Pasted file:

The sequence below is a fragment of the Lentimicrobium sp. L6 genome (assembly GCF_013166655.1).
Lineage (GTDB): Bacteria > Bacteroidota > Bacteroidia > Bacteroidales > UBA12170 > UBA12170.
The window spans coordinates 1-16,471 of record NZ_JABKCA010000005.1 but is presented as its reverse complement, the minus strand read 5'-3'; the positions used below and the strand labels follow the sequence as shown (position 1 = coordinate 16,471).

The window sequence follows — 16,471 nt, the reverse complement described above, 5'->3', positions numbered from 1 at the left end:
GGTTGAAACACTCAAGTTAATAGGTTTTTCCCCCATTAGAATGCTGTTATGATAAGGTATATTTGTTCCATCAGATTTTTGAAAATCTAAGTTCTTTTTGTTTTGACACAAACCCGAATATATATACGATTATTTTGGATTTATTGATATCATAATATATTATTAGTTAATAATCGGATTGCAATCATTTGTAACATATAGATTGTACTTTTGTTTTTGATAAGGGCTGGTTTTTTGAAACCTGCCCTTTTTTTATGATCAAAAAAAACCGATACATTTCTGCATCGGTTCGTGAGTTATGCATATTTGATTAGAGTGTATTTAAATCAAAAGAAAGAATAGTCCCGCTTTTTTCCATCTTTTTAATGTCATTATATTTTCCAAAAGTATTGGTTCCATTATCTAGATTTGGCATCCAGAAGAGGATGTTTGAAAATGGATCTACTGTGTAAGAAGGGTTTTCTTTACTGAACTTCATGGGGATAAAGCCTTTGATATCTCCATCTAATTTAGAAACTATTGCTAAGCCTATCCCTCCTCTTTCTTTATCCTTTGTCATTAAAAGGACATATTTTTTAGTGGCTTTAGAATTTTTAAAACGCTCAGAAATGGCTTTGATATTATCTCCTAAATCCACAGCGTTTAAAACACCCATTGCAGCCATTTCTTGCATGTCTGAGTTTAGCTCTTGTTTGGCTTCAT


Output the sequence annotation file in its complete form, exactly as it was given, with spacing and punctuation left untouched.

The sequence below is a fragment of the Lentimicrobium sp. L6 genome (assembly GCF_013166655.1).
Lineage (GTDB): Bacteria > Bacteroidota > Bacteroidia > Bacteroidales > UBA12170 > UBA12170.
The window spans coordinates 1-16,471 of record NZ_JABKCA010000005.1 but is presented as its reverse complement, the minus strand read 5'-3'; the positions used below and the strand labels follow the sequence as shown (position 1 = coordinate 16,471).

The window sequence follows — 16,471 nt, the reverse complement described above, 5'->3', positions numbered from 1 at the left end:
GGTTGAAACACTCAAGTTAATAGGTTTTTCCCCCATTAGAATGCTGTTATGATAAGGTATATTTGTTCCATCAGATTTTTGAAAATCTAAGTTCTTTTTGTTTTGACACAAACCCGAATATATATACGATTATTTTGGATTTATTGATATCATAATATATTATTAGTTAATAATCGGATTGCAATCATTTGTAACATATAGATTGTACTTTTGTTTTTGATAAGGGCTGGTTTTTTGAAACCTGCCCTTTTTTTATGATCAAAAAAAACCGATACATTTCTGCATCGGTTCGTGAGTTATGCATATTTGATTAGAGTGTATTTAAATCAAAAGAAAGAATAGTCCCGCTTTTTTCCATCTTTTTAATGTCATTATATTTTCCAAAAGTATTGGTTCCATTATCTAGATTTGGCATCCAGAAGAGGATGTTTGAAAATGGATCTACTGTGTAAGAAGGGTTTTCTTTACTGAACTTCATGGGGATAAAGCCTTTGATATCTCCATCTAATTTAGAAACTATTGCTAAGCCTATCCCTCCTCTTTCTTTATCCTTTGTCATTAAAAGGACATATTTTTTAGTGGCTTTAGAATTTTTAAAACGCTCAGAAATGGCTTTGATATTATCTCCTAAATCCACAGCGTTTAAAACACCCATTGCAGCCATTTCTTGCATGTCTGAGTTTAGCTCTTGTTTGGCTTCAT